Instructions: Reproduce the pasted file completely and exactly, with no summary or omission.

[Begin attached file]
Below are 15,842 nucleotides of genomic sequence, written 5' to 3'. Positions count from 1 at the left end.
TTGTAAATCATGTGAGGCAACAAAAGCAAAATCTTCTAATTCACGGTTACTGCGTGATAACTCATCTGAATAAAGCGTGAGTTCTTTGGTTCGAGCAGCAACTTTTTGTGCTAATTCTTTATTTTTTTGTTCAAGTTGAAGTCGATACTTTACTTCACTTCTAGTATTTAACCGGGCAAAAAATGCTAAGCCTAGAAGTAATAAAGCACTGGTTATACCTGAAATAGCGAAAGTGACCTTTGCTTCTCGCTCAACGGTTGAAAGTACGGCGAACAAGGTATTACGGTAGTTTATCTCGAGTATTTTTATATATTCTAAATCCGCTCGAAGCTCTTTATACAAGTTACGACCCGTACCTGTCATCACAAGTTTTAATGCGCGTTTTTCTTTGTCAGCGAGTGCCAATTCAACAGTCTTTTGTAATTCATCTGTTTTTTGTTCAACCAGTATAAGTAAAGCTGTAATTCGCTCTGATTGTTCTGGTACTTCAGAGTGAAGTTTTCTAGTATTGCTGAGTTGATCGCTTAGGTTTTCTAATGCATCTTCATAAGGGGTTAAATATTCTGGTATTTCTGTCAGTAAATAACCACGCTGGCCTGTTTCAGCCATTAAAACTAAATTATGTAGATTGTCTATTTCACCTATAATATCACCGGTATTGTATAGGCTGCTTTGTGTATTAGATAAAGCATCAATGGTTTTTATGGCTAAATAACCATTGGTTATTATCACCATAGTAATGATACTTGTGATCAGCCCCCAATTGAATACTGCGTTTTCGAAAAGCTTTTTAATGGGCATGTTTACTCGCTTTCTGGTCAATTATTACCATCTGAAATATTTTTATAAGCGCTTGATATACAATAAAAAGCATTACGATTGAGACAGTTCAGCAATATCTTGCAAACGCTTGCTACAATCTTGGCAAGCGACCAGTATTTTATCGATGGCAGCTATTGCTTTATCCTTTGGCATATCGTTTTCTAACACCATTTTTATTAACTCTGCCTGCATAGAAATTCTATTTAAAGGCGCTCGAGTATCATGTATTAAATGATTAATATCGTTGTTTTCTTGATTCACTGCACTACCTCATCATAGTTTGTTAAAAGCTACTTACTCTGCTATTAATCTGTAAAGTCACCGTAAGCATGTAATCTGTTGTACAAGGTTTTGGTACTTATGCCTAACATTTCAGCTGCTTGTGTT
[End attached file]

Below are 15,842 nucleotides of genomic sequence, written 5' to 3'. Positions count from 1 at the left end.
TTGTAAATCATGTGAGGCAACAAAAGCAAAATCTTCTAATTCACGGTTACTGCGTGATAACTCATCTGAATAAAGCGTGAGTTCTTTGGTTCGAGCAGCAACTTTTTGTGCTAATTCTTTATTTTTTTGTTCAAGTTGAAGTCGATACTTTACTTCACTTCTAGTATTTAACCGGGCAAAAAATGCTAAGCCTAGAAGTAATAAAGCACTGGTTATACCTGAAATAGCGAAAGTGACCTTTGCTTCTCGCTCAACGGTTGAAAGTACGGCGAACAAGGTATTACGGTAGTTTATCTCGAGTATTTTTATATATTCTAAATCCGCTCGAAGCTCTTTATACAAGTTACGACCCGTACCTGTCATCACAAGTTTTAATGCGCGTTTTTCTTTGTCAGCGAGTGCCAATTCAACAGTCTTTTGTAATTCATCTGTTTTTTGTTCAACCAGTATAAGTAAAGCTGTAATTCGCTCTGATTGTTCTGGTACTTCAGAGTGAAGTTTTCTAGTATTGCTGAGTTGATCGCTTAGGTTTTCTAATGCATCTTCATAAGGGGTTAAATATTCTGGTATTTCTGTCAGTAAATAACCACGCTGGCCTGTTTCAGCCATTAAAACTAAATTATGTAGATTGTCTATTTCACCTATAATATCACCGGTATTGTATAGGCTGCTTTGTGTATTAGATAAAGCATCAATGGTTTTTATGGCTAAATAACCATTGGTTATTATCACCATAGTAATGATACTTGTGATCAGCCCCCAATTGAATACTGCGTTTTCGAAAAGCTTTTTAATGGGCATGTTTACTCGCTTTCTGGTCAATTATTACCATCTGAAATATTTTTATAAGCGCTTGATATACAATAAAAAGCATTACGATTGAGACAGTTCAGCAATATCTTGCAAACGCTTGCTACAATCTTGGCAAGCGACCAGTATTTTATCGATGGCAGCTATTGCTTTATCCTTTGGCATATCGTTTTCTAACACCATTTTTATTAACTCTGCCTGCATAGAAATTCTATTTAAAGGCGCTCGAGTATCATGTATTAAATGATTAATATCGTTGTTTTCTTGATTCACTGCACTACCTCATCATAGTTTGTTAAAAGCTACTTACTCTGCTATTAATCTGTAAAGTCACCGTAAGCATGTAATCTGTTGTACAAGGTTTTGGTACTTATGCCTAACATTTCAGCTGCTTGTGTT